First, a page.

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Trouble bruin: Spring brings hungry bears out of hibernation looking for food

A bear and her three cubs wandered into Park Forest in June 2013.
A bear and her three cubs wandered into Park Forest in June 2013. CDT file photo

If you wake up one morning to find your bird feeder torn apart, there may be a simpler explanation than old-fashioned vandalism.

The culprit is likely a black bear.

A bear has been raiding bird feeders in the College Heights area and off Blue Course Drive, Centre Wildlife Care rehabilitator Robyn Graboski said. At least one person has photographed it, and several feeders have been destroyed.

“If bears find free food, they’re going to take advantage of it,” she said. “They’re not dumb. If you’re putting bird feeders out for hungry animals, you’re essentially providing bait.”

The biggest concern is a bear becoming accustomed to raiding feeders in a particular area, she said. The more people leave food out, the more the bear will take advantage.

This is a habit we want to break, she said.

But seeing bears in the area is not uncommon for this time of year, she said. Centre County is a very rural region with a lot of wildlife.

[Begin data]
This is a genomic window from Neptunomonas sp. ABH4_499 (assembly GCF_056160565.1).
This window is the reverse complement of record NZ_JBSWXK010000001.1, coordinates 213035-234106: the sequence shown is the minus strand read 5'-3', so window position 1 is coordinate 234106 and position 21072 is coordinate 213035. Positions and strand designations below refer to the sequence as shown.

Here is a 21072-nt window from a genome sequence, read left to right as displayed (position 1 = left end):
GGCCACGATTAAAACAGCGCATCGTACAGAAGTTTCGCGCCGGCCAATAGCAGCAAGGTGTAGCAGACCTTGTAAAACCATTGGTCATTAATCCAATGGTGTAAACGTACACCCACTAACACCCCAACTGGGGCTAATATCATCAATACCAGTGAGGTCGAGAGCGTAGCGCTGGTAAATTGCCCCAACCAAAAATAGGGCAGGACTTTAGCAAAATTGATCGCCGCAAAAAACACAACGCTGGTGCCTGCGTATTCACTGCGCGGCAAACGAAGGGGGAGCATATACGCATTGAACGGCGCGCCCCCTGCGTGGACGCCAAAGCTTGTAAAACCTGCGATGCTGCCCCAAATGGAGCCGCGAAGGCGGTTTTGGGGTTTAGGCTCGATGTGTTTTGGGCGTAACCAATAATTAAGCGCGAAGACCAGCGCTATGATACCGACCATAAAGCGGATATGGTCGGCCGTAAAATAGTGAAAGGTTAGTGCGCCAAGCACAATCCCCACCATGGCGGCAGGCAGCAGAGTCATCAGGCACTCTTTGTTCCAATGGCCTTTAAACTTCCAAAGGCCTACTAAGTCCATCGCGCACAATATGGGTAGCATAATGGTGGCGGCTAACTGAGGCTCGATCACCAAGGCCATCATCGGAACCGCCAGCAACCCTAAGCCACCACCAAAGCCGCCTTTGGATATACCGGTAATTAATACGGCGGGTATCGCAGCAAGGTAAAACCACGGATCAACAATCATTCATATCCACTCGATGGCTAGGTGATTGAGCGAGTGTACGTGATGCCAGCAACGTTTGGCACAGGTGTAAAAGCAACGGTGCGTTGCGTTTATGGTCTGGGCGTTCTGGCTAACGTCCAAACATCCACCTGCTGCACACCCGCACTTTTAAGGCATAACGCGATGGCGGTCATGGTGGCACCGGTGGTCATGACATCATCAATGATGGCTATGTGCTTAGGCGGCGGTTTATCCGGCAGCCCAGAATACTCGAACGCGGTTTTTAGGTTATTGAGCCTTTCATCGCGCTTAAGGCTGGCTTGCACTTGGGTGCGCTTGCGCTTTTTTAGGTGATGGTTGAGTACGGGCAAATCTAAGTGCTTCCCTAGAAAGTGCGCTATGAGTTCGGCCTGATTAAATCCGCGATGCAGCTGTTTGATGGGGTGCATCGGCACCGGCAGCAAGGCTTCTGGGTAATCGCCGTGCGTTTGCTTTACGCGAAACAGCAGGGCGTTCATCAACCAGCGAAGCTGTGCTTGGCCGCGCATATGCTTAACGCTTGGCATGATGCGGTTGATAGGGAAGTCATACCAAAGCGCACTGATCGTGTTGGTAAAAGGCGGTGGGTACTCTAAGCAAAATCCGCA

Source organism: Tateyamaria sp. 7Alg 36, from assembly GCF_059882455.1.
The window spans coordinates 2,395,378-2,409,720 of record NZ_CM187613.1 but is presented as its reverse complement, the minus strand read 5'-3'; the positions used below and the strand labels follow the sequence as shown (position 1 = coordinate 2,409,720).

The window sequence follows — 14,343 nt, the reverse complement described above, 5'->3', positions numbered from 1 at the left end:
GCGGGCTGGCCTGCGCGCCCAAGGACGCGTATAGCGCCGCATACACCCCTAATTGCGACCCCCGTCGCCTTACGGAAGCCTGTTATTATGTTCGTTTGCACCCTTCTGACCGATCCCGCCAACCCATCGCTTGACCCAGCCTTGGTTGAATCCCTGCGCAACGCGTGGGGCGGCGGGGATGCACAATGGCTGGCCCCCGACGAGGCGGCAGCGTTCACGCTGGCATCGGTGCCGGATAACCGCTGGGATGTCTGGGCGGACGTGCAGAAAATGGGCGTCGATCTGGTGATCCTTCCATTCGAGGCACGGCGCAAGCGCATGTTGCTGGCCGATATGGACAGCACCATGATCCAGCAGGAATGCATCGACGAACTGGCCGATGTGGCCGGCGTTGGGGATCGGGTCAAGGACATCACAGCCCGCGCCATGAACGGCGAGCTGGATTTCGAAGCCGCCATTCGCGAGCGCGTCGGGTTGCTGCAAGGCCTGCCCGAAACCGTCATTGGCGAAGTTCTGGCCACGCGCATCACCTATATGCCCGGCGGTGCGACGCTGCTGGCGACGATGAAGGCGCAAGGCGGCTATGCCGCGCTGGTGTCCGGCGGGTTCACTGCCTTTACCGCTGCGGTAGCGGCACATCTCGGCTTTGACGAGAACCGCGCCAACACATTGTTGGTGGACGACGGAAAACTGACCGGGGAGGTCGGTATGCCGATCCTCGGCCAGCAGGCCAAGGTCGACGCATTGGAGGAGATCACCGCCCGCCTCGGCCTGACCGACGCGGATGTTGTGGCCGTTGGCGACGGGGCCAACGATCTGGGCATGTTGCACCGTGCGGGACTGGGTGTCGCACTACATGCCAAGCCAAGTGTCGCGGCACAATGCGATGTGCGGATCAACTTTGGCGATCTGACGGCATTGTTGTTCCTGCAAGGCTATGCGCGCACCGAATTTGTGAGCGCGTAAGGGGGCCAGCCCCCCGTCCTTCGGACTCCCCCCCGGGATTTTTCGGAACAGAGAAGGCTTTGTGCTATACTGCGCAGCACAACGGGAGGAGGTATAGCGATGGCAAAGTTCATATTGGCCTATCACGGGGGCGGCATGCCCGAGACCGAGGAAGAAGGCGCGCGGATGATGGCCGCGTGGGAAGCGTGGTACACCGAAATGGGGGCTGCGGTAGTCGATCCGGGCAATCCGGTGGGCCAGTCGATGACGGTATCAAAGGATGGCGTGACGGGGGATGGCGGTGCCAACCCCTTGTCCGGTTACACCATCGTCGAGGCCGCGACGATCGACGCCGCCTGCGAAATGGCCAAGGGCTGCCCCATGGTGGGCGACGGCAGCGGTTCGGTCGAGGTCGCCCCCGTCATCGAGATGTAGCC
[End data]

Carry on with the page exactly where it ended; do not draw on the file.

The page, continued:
There have been no reports of bear sightings by the State College or Ferguson Township police departments.

Bears destroying feeders is a recurring issue in State College, Game Commission wildlife conservation officer Mike Steingraber said. Typically, the biggest pushes are in spring and fall, during the times when a bear is either waking up from hibernation or preparing to go into it.

Right now, he said, because it’s getting warmer, they’re going to start coming into this area with a lot more frequency.

The only reason they come into the area is to eat from bird feeders, he said, and there is an abundance of feeders in the area. The only sure way to keep this from happening is to remove the food source.

Steingraber advises residents to take down feeders in for the next two to four weeks until the bear moves on. As a compromise, he said, it would be alright to have a feeder out during the day and taken in during the night, but after a period of time a bear might adjust its feeding time and start raiding during the day.

There is also a question of legality. According to Steingraber, it’s technically illegal for residents to continue to put feeders out knowing that they have bears coming into the area.

“If someone knows there’s a bear in the neighborhood and they continue to put food out for it, that’s unlawful,” he said. “You cannot feed bears. It’s one of the animals in Pennsylvania that it’s illegal to feed.”

Trapping bears and transporting them out of the area does little, he said. Centre County, and Pennsylvania at large, is bear country, he said. There’s not a place they can transport the bears where they won’t interact with people.

A bear in a residential area shouldn’t pose a danger to people or pets, he said. It’s very rare for bears to attack people without additional circumstance, like someone getting between a mother and her cubs.

“We have no reason to believe there is any human threat here,” he said.

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